When you think of effective workplace diversity, you probably think of people of different genders, races, and cultures putting their diverse backgrounds to good use. You may also think about legal requirements and ensuring compliance. These thoughts are correct, but there’s another way to “think” about diversity.
There’s a growing trend when it comes to diversity at work, and it’s called “thought diversity.” Employees all have unique backgrounds, and those backgrounds impact the way they think. Having a work environment with a diverse collection of thinkers will help your company push the envelope and grow in ways it normally wouldn’t. According to a study by consulting and professional services company Deloitte, cultivating “diversity of thought” at your business can boost innovation and creative problem-solving.
There are many different types of thinkers. Some people are creative, some are analytical, some are relaxed, and some are strategists. By putting together a group of people who “think” differently, Deloitte believes companies can stimulate creativity, spur insight, and increase efficiency.
Deloitte’s study suggests thought diversity can benefit an organization by reducing groupthink, increasing the scale of new insights, and identifying the right employees who can best tackle their most pressing problems. According to Deloitte, “The implication of this new frontier in diversity is that leaders and organizations must let go of the idea that there is one right way and instead focus on creating a learning culture where people feel accepted, are comfortable contributing ideas, and actively seek to learn from each other.”
To implement thought diversity in your workforce, there are three steps Deloitte recommends managers follow:
1. Hire Differently
If the candidate is unconventional, hire them. Sometimes bending your hiring parameters, and allowing for more flexibility, will bring in a candidate you didn’t think would fit. For example, say you interviewed three candidates; Gary, Jen, and Mark. They were all asked the same eight questions; Mark got six right, Jen five, and Gary four. Most people would lean towards hiring Mark or Jen. But what if when you look at the answers, you see Gary actually answered all the questions correctly that Mark and Jen missed? University of Michigan economist Scott Page uses a similar scenario in his book, “The Difference,” to show how hiring managers could change their practices to hire with thought diversity in mind. Page found most organizations would hire the candidates with the highest scores, but the smarter move may be the one who was able to answer the questions no one else could. According to Page, this suggests the candidate brings a different way of thinking to the table.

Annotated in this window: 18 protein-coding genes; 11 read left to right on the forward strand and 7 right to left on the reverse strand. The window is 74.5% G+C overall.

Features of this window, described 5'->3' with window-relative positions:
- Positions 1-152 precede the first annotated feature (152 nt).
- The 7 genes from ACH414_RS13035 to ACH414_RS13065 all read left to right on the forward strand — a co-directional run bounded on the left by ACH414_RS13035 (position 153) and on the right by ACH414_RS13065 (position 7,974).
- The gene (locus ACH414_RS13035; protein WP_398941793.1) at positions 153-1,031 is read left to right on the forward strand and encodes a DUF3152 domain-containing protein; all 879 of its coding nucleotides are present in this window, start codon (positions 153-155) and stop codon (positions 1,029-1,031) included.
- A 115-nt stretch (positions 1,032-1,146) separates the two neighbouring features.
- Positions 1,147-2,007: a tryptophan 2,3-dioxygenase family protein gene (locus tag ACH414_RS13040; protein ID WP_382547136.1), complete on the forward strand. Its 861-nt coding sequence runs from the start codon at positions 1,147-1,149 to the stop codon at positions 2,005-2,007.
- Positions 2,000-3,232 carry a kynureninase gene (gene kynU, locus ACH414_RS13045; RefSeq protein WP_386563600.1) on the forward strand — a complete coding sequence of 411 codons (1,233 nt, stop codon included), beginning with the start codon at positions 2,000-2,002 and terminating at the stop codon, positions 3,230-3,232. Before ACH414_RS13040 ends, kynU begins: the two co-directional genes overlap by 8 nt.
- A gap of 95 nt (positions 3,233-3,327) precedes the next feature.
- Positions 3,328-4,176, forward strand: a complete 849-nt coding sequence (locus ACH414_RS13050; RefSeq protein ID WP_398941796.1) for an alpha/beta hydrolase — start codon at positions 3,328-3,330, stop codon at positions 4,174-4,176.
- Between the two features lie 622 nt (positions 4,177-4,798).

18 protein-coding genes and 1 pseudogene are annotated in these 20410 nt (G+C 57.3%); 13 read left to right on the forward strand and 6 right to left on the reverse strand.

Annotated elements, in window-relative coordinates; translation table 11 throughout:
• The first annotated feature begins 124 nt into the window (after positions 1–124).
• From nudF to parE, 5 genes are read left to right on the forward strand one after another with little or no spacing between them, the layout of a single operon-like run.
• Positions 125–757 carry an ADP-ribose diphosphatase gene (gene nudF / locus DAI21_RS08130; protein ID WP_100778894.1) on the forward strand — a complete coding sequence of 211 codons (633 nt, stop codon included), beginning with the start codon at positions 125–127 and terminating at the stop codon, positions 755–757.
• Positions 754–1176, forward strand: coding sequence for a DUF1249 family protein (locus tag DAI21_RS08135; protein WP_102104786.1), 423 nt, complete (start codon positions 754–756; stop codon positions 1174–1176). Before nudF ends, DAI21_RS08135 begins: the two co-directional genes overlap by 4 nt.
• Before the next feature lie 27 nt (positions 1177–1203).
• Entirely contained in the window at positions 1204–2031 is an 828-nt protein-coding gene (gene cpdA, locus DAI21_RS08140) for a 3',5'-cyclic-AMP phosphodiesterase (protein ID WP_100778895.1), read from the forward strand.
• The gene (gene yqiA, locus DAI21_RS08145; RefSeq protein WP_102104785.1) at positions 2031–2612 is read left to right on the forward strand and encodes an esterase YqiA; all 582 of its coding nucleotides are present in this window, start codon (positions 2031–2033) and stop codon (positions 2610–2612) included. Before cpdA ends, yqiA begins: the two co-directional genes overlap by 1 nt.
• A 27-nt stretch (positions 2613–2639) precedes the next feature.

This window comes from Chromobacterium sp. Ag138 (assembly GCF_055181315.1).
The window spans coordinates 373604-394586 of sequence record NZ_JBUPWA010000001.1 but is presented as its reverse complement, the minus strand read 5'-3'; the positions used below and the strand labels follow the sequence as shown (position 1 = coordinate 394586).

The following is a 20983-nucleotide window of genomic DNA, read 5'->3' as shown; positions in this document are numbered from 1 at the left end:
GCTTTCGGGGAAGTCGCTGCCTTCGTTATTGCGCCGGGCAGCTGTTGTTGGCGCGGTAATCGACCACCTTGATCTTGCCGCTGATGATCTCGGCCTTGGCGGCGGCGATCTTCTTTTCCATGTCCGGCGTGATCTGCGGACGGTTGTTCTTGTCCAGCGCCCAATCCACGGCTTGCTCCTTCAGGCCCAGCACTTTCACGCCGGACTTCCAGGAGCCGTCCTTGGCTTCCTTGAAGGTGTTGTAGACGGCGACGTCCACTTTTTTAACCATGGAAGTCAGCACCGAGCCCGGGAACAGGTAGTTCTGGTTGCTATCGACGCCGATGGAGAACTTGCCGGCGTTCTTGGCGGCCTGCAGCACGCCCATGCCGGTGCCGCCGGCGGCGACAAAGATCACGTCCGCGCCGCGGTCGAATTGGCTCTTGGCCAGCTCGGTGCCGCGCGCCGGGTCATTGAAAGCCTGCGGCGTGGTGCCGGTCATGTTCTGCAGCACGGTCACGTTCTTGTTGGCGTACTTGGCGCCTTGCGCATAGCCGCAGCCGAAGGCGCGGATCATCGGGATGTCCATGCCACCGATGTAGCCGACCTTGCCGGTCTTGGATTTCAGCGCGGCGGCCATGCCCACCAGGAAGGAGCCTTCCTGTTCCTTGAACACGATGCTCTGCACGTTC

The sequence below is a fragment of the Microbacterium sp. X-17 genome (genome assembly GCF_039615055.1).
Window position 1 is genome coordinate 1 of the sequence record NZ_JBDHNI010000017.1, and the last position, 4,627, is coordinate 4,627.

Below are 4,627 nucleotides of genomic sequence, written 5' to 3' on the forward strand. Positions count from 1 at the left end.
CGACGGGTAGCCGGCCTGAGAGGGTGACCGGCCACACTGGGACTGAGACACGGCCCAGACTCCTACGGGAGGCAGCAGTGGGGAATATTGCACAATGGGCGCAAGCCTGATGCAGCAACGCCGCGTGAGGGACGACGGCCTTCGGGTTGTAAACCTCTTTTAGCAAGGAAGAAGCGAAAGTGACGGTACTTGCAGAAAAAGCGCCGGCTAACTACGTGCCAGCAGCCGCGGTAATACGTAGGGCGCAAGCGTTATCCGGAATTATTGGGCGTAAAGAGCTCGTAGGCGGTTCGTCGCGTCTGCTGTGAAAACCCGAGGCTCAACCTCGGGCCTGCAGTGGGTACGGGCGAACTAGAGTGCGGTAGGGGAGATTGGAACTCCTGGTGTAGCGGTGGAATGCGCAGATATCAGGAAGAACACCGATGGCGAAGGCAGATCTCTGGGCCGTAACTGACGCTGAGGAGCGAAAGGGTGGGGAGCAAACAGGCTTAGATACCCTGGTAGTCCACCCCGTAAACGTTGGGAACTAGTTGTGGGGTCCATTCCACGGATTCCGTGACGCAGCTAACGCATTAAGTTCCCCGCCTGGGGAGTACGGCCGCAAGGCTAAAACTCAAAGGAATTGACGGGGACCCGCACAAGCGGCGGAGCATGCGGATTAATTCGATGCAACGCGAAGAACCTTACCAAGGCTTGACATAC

2. Manage Differently
Manage like you’ve never managed before. At most organizations, when a group meets to come to a decision it is usually approached by trying to come to a consensus. However, Deloitte suggests it’s the approach of going into the meeting looking for a consensus to be the end goal that ends up stifling thought diversity. Instead, a conflict which is task-focused should be encouraged. According to Deloitte, this can push team members to new levels of creativity and productivity. In the end, you want your entire team to feel accepted and encouraged to share their opinions.
3. Promote Differently
Encourage and reward employees in a whole new way. According to Deloitte, to retain and advance cognitively diverse talent, organizations should:
“…enact sponsorship programs directed at individuals who represent different thinking styles. Moving to a team-based performance evaluation framework can allow an organization to create and foster a culture of inclusion that empowers its people, spurs collaboration, and inspires more innovation.”
Having employees who think in diverse ways makes sense, much like having employees with diverse backgrounds. More organizations are recognizing the benefits of thought diversity, and making it a priority in their hiring management processes.
To learn more, read Deloitte’s entire study here.